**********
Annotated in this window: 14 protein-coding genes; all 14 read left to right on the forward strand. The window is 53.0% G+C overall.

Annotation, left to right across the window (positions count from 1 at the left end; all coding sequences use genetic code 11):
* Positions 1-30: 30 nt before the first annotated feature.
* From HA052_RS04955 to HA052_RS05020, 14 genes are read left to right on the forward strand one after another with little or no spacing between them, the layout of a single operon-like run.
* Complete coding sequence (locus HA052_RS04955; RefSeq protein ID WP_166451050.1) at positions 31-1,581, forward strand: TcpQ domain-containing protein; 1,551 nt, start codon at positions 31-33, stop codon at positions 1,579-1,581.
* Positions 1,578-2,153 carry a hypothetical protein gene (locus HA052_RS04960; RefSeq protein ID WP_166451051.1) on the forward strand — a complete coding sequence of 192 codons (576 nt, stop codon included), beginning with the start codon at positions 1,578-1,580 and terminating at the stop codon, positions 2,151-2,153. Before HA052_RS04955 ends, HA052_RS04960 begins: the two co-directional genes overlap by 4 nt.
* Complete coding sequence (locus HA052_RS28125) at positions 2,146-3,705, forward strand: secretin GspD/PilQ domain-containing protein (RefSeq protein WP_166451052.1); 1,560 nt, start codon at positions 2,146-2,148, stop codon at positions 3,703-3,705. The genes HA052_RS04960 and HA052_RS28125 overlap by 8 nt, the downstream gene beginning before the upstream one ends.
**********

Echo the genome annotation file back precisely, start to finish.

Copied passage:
Annotated in this window: 14 protein-coding genes; all 14 read left to right on the forward strand. The window is 53.0% G+C overall.

Annotation, left to right across the window (positions count from 1 at the left end; all coding sequences use genetic code 11):
* Positions 1-30: 30 nt before the first annotated feature.
* From HA052_RS04955 to HA052_RS05020, 14 genes are read left to right on the forward strand one after another with little or no spacing between them, the layout of a single operon-like run.
* Complete coding sequence (locus HA052_RS04955; RefSeq protein ID WP_166451050.1) at positions 31-1,581, forward strand: TcpQ domain-containing protein; 1,551 nt, start codon at positions 31-33, stop codon at positions 1,579-1,581.
* Positions 1,578-2,153 carry a hypothetical protein gene (locus HA052_RS04960; RefSeq protein ID WP_166451051.1) on the forward strand — a complete coding sequence of 192 codons (576 nt, stop codon included), beginning with the start codon at positions 1,578-1,580 and terminating at the stop codon, positions 2,151-2,153. Before HA052_RS04955 ends, HA052_RS04960 begins: the two co-directional genes overlap by 4 nt.
* Complete coding sequence (locus HA052_RS28125) at positions 2,146-3,705, forward strand: secretin GspD/PilQ domain-containing protein (RefSeq protein WP_166451052.1); 1,560 nt, start codon at positions 2,146-2,148, stop codon at positions 3,703-3,705. The genes HA052_RS04960 and HA052_RS28125 overlap by 8 nt, the downstream gene beginning before the upstream one ends.